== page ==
Startup Clovr Touts Card-Linked Offers
A new startup plans to make it easier for consumers to grab online offers by allowing them to have advertised discounts credited directly to their bank credit or debit cards. Launched by Third Screen Media founder Tom Burgess, Clovr Media bills itself as the first company to power card-linked offers directly in Web banners, text links, and video and mobile ads.
The Waltham, Mass.-based company came out of stealth mode Tuesday to announce $1.5 million in seed funding from Kepha Partners and Common Angels. With that funding, Clovr Media aims to carve a lucrative niche by effectively extending bank loyalty programs beyond their own sites into third-party advertising across the Web.
"Card issuers looking for more efficient and unique ways to build loyalty programs," explained Burgess, a veteran digital media entrepreneur. "So what we've brought to them is something they've never seen before -- the ability to reach beyond their touchpoints into the digital media landscape and put offers in front of consumers and have brands pay for it."
Here's how the Clovr system works: A bank customer signs up for the offers program in connection with a particular bank card from their financial institution. In the registration process, Clovr collects a mobile phone number from the customer to confirm their opt-in enrollment via cell phone. Each user is assigned a cookie for online tracking as well.
Clovr can then retarget bank customers on the Web with specific offers based on their purchase history and intent as well as contextual, demographic and other targeting criteria. When a user clicks to receive an advertised offer, that action is linked to their card account and a text message is sent to confirm acceptance.
When someone completes the transaction, either online or in a store, the customer doesn't get a direct discount on a product but a credit applied to their bank account equal to the amount of the offer. Another text message confirms their account has been credited.
Burgess refers to the card-linked offers as "loyalty 2.0" for banks. Unlike other vendors such as Cardlytics, which works with banks to present offers within online bank statements, Clovr offers banks a more aggressive marketing approach. "The banks are happy with this because they want to see people pulling out their card first -- that's what they call 'top of wallet,'" he said. And brands and retailers stand to benefit by driving more Web or foot traffic through the offers.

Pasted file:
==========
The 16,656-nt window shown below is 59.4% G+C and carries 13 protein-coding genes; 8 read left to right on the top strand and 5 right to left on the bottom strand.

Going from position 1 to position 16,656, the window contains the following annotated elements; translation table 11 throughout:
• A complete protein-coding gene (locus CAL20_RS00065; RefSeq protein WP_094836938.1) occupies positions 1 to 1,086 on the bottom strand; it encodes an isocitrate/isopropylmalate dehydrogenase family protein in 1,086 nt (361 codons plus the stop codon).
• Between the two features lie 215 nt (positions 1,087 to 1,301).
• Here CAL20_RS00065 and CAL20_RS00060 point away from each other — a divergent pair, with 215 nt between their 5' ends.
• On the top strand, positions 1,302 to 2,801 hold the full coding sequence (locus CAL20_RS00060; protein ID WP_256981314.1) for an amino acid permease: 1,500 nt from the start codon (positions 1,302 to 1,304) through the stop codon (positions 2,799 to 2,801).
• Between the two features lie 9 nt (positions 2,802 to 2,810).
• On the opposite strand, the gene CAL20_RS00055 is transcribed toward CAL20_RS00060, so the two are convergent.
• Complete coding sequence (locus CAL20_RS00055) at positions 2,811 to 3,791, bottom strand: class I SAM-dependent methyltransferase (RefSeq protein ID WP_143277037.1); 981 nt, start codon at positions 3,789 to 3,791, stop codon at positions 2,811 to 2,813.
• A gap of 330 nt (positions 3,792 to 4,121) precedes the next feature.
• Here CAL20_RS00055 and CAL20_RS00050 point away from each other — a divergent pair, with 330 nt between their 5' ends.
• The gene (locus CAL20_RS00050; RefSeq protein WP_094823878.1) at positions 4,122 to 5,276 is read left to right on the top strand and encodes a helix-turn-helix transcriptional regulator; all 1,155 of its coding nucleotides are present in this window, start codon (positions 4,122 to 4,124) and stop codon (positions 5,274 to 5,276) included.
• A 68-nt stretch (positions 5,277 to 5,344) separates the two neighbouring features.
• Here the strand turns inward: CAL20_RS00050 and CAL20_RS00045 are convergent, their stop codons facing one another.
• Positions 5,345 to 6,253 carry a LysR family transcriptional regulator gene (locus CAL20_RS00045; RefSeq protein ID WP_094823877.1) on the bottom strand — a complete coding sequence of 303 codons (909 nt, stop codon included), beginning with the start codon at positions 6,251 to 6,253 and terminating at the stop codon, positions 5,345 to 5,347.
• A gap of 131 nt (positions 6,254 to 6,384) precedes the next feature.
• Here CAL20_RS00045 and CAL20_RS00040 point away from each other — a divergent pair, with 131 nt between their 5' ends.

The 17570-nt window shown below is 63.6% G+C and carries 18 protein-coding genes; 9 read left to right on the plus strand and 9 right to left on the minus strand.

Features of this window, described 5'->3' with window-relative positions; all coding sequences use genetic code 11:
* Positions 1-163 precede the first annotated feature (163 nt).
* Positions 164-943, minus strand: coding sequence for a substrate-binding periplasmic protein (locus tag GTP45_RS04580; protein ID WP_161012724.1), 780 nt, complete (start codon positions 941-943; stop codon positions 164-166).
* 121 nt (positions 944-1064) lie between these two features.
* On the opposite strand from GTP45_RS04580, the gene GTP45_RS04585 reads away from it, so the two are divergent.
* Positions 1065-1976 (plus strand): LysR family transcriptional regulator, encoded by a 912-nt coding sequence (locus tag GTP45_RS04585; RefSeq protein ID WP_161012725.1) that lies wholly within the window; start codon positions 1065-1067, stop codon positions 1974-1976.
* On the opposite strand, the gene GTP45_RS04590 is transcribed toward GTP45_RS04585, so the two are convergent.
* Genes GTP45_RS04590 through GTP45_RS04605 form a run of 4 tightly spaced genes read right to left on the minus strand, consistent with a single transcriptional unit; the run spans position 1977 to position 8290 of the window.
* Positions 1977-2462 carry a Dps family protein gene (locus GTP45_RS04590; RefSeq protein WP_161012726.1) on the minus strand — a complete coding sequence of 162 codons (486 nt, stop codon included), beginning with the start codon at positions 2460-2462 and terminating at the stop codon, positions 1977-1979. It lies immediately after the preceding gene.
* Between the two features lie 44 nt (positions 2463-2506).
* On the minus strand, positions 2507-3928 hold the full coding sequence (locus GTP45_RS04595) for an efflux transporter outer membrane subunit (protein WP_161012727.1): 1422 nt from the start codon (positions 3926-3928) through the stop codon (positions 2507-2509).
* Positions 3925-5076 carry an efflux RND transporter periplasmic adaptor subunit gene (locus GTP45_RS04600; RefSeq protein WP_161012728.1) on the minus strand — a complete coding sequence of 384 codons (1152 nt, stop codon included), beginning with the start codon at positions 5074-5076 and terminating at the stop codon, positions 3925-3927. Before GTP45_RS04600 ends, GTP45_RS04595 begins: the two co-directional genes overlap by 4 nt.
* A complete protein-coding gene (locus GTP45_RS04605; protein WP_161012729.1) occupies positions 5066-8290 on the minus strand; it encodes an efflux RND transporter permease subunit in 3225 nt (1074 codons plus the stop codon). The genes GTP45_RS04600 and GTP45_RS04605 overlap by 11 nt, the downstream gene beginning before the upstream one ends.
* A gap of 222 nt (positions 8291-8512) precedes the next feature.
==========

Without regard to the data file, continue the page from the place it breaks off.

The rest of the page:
Burgess also assures marketers will be able to track Clovr-enabled offers back to their source. "Every one of our transactions is attributable," he said. "So we can attribute back to where the click happened and then see all the way through until the person goes to the point-of-sale."
So what banks and brands are rushing to team up with Clovr? Burgess will not name any financial institutions or advertisers the company may work with, but says it will announce partner companies in the coming weeks and months. It would not be surprising if banks had some initial reluctance in connecting customers' card information directly to offers popping around the Web and on mobile phones. What happens when loyalty 2.0 meets privacy 2.0??
Clovr will not have access to users' bank account numbers or card numbers, according to Burgess. "That sits behind the bank's firewall all the time," he said.
"We just have a unique [authentication] token ID for each user, so any matching of data and so forth happens within the bank."
He contrasted Clovr's approach with that of personal finance startups like Blippy, which ignited a privacy controversy when it was revealed that the company had allowed some users' credit card numbers to be exposed publicly via Google.
He added that Clovr is also working with Better Advertising -- an organization formed by trade groups including the American Association of Advertising Agencies and the Interactive Advertising Bureau to stem online advertising regulation -- on compliance with its self-regulatory privacy principles.
But Clovr would have the ability to track participants' card transactions, and ping them with a new incentive, for instance, when they haven't been active in responding to offers. The company will also work with banks to apply points to transactions through existing loyalty programs.
"We're a bank partner and this program is opt-in for the consumer," said Burgess. "We make them completely aware of the way the model works." Whether Clovr can convince consumers and banks its system is safe and reliable will largely determine whether it succeeds.